SAVING MONEY – USING OTHER’S LICENSES
License fees in certain states may appear prohibitively expensive, until you consider that, in Colorado, Arkansas, New York, New Jersey, and others, a common practice is to allow the distributor’s separate import company to “import” and register the brand for you in that state. Instead of a huge fee or unwieldy monthly price posting, the cost to you is nominal or none at all. This is standard in several states, but it is something that escapes the notice of novice importers. They end up spending far more in license fees than necessary by not investigating or talking to the distributor beforehand.
Another vital consideration in this scenario is when assigning an “importer” in a franchise state. This effectively means the wholesaler become the owner of your brand in that state. Investigate fully the implications of using another’s license in a franchise state. It may be the logical and cost-effective way to go, but doing your homework is important. Call the relevant state ABC and discuss your obligations with them, and ask another winery in your reference checking if they have any concerns about assigning the distributor as state importer.
Proficient compliance specialists will be intimately familiar with the requirements of each state and keep up to date on changes in laws and deadlines. Make sure to discuss fees and what these cover. Some compliance firms require a large minimum monthly payment, regardless of the scope of work. This may not be in your best interests when you have only one or a handful of states in the beginning. Look for flexibility and whether they are interested in saving you money, or just taking your money.
When I first started my import business, I was somewhat overwhelmed by state requirements, particularly in Georgia, where I initially resided. The licensing process, for an in-state importer, was lengthy and onerous and on top of that they required monthly reporting and the submission of all invoices. I thought the prudent thing to do was to free myself of the state obligations and concentrate on building the sales of my fledgling business. I did not take the time to acquaint myself with the reporting requirements and for a year I paid an outside compliance company a monthly fee to handle the paperwork. I moved to Colorado with the same arrangement for another year, until one day I received a notice from the State of Georgia that I owed stiff penalties for 12 months of non-reporting. The compliance company was either incompetent or unfamiliar with the reporting requirements of an out-of-state company and had filed the wrong paperwork for the entire year I had been in Colorado. When confronted, the compliance “specialist” refused to accept full responsibility, and I ended up paying half the penalties, in addition to the full monthly fees I had already paid the compliance firm to carry out the correct handling of the compliance matters.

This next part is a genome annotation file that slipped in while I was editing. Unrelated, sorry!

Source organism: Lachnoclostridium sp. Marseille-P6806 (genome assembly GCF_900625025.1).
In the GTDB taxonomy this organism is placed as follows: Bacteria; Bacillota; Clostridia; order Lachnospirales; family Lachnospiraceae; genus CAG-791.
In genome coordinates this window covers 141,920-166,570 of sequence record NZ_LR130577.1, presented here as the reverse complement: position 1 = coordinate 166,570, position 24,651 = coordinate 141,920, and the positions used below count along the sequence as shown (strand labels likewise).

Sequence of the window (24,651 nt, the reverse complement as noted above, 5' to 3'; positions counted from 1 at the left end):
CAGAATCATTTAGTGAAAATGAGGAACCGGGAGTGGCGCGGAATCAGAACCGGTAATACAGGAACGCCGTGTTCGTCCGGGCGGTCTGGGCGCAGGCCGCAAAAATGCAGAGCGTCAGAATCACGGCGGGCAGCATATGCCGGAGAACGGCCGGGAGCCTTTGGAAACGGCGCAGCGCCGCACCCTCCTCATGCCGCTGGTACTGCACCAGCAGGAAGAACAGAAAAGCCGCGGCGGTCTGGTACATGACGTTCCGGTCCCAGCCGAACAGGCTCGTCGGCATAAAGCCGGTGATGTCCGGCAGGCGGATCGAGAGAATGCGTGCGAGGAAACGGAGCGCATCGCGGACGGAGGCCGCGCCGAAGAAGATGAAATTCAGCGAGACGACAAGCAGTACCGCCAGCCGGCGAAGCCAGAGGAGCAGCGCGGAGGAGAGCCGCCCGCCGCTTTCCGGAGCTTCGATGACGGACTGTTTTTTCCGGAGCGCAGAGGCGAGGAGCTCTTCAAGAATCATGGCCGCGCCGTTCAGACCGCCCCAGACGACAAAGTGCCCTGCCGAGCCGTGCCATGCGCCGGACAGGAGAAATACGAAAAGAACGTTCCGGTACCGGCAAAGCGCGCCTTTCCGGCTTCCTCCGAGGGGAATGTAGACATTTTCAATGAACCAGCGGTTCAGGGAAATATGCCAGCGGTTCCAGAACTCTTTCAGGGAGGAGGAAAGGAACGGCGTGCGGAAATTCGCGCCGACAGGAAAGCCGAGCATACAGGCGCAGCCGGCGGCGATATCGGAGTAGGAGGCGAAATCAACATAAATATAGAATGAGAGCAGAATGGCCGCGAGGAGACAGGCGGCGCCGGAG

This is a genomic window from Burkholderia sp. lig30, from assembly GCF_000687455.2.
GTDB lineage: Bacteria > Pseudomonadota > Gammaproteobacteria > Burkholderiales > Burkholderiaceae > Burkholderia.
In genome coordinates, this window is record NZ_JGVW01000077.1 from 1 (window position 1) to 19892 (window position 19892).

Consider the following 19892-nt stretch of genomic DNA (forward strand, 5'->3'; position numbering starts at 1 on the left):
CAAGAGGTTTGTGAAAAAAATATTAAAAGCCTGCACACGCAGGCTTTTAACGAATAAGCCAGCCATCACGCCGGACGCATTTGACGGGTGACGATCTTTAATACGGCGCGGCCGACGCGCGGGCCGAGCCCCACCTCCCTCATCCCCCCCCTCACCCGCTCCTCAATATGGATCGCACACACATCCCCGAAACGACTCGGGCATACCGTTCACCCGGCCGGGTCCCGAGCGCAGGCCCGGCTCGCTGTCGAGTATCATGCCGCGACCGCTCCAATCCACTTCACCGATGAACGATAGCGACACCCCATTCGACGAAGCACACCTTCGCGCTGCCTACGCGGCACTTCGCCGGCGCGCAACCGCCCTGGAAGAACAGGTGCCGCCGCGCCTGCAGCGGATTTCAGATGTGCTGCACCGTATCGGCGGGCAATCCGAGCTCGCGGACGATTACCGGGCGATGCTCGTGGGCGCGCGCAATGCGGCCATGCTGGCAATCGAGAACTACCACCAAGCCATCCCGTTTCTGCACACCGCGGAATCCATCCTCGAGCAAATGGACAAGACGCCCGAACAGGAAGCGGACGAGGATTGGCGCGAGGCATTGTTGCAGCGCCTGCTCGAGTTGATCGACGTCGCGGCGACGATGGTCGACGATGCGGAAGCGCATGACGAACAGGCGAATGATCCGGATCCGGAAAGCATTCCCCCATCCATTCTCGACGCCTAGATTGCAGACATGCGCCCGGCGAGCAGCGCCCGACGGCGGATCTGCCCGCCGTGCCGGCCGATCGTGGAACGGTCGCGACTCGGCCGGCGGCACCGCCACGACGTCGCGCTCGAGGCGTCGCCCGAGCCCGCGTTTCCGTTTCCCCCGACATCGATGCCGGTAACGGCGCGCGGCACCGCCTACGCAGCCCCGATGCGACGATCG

Never relinquish all control over your own business, but in the initial stages, when it can seem overwhelming, some assistance, in-house or outsourced, can free you up to pursue the real reason you got into the wine industry – to represent and sell wine. Whichever route you choose, doing your due diligence is paramount. Eyes wide open in this area can save you time, money and aggravation.